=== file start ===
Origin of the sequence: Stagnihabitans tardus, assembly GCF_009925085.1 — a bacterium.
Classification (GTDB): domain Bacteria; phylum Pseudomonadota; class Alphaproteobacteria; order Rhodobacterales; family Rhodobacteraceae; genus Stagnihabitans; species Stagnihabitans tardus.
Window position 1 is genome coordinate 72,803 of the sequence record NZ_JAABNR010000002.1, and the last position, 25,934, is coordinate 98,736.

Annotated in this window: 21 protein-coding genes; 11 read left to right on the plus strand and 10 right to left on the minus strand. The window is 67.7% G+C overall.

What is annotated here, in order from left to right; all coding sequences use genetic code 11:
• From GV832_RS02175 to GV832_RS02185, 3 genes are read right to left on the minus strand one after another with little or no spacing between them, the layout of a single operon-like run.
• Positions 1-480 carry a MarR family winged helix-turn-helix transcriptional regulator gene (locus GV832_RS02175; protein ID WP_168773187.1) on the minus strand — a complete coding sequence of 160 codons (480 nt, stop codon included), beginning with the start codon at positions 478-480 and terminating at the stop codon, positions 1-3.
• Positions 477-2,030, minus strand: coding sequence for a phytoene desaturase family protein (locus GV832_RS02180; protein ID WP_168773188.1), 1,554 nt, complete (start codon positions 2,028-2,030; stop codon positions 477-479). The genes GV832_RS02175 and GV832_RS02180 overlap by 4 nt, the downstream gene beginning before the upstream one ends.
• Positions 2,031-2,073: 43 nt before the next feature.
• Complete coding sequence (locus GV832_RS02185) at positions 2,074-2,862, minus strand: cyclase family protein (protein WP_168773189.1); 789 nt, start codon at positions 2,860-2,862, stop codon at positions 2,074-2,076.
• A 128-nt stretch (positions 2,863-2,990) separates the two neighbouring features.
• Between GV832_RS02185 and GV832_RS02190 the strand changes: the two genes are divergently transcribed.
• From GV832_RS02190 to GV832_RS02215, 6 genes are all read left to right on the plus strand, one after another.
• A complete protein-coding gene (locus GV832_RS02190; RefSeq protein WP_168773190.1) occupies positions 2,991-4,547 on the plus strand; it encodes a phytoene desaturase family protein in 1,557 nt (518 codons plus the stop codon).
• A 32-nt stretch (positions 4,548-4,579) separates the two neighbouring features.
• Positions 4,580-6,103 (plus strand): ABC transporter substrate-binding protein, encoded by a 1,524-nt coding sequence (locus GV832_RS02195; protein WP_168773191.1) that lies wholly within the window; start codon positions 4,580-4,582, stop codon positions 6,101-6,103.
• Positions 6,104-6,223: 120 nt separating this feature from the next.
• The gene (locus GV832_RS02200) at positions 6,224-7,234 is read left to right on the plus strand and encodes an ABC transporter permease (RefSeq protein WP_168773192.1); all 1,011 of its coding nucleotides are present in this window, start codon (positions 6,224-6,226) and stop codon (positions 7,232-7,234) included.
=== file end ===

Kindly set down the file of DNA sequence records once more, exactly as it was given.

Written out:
Origin of the sequence: Stagnihabitans tardus, assembly GCF_009925085.1 — a bacterium.
Classification (GTDB): domain Bacteria; phylum Pseudomonadota; class Alphaproteobacteria; order Rhodobacterales; family Rhodobacteraceae; genus Stagnihabitans; species Stagnihabitans tardus.
Window position 1 is genome coordinate 72,803 of the sequence record NZ_JAABNR010000002.1, and the last position, 25,934, is coordinate 98,736.

Annotated in this window: 21 protein-coding genes; 11 read left to right on the plus strand and 10 right to left on the minus strand. The window is 67.7% G+C overall.

What is annotated here, in order from left to right; all coding sequences use genetic code 11:
• From GV832_RS02175 to GV832_RS02185, 3 genes are read right to left on the minus strand one after another with little or no spacing between them, the layout of a single operon-like run.
• Positions 1-480 carry a MarR family winged helix-turn-helix transcriptional regulator gene (locus GV832_RS02175; protein ID WP_168773187.1) on the minus strand — a complete coding sequence of 160 codons (480 nt, stop codon included), beginning with the start codon at positions 478-480 and terminating at the stop codon, positions 1-3.
• Positions 477-2,030, minus strand: coding sequence for a phytoene desaturase family protein (locus GV832_RS02180; protein ID WP_168773188.1), 1,554 nt, complete (start codon positions 2,028-2,030; stop codon positions 477-479). The genes GV832_RS02175 and GV832_RS02180 overlap by 4 nt, the downstream gene beginning before the upstream one ends.
• Positions 2,031-2,073: 43 nt before the next feature.
• Complete coding sequence (locus GV832_RS02185) at positions 2,074-2,862, minus strand: cyclase family protein (protein WP_168773189.1); 789 nt, start codon at positions 2,860-2,862, stop codon at positions 2,074-2,076.
• A 128-nt stretch (positions 2,863-2,990) separates the two neighbouring features.
• Between GV832_RS02185 and GV832_RS02190 the strand changes: the two genes are divergently transcribed.
• From GV832_RS02190 to GV832_RS02215, 6 genes are all read left to right on the plus strand, one after another.
• A complete protein-coding gene (locus GV832_RS02190; RefSeq protein WP_168773190.1) occupies positions 2,991-4,547 on the plus strand; it encodes a phytoene desaturase family protein in 1,557 nt (518 codons plus the stop codon).
• A 32-nt stretch (positions 4,548-4,579) separates the two neighbouring features.
• Positions 4,580-6,103 (plus strand): ABC transporter substrate-binding protein, encoded by a 1,524-nt coding sequence (locus GV832_RS02195; protein WP_168773191.1) that lies wholly within the window; start codon positions 4,580-4,582, stop codon positions 6,101-6,103.
• Positions 6,104-6,223: 120 nt separating this feature from the next.
• The gene (locus GV832_RS02200) at positions 6,224-7,234 is read left to right on the plus strand and encodes an ABC transporter permease (RefSeq protein WP_168773192.1); all 1,011 of its coding nucleotides are present in this window, start codon (positions 6,224-6,226) and stop codon (positions 7,232-7,234) included.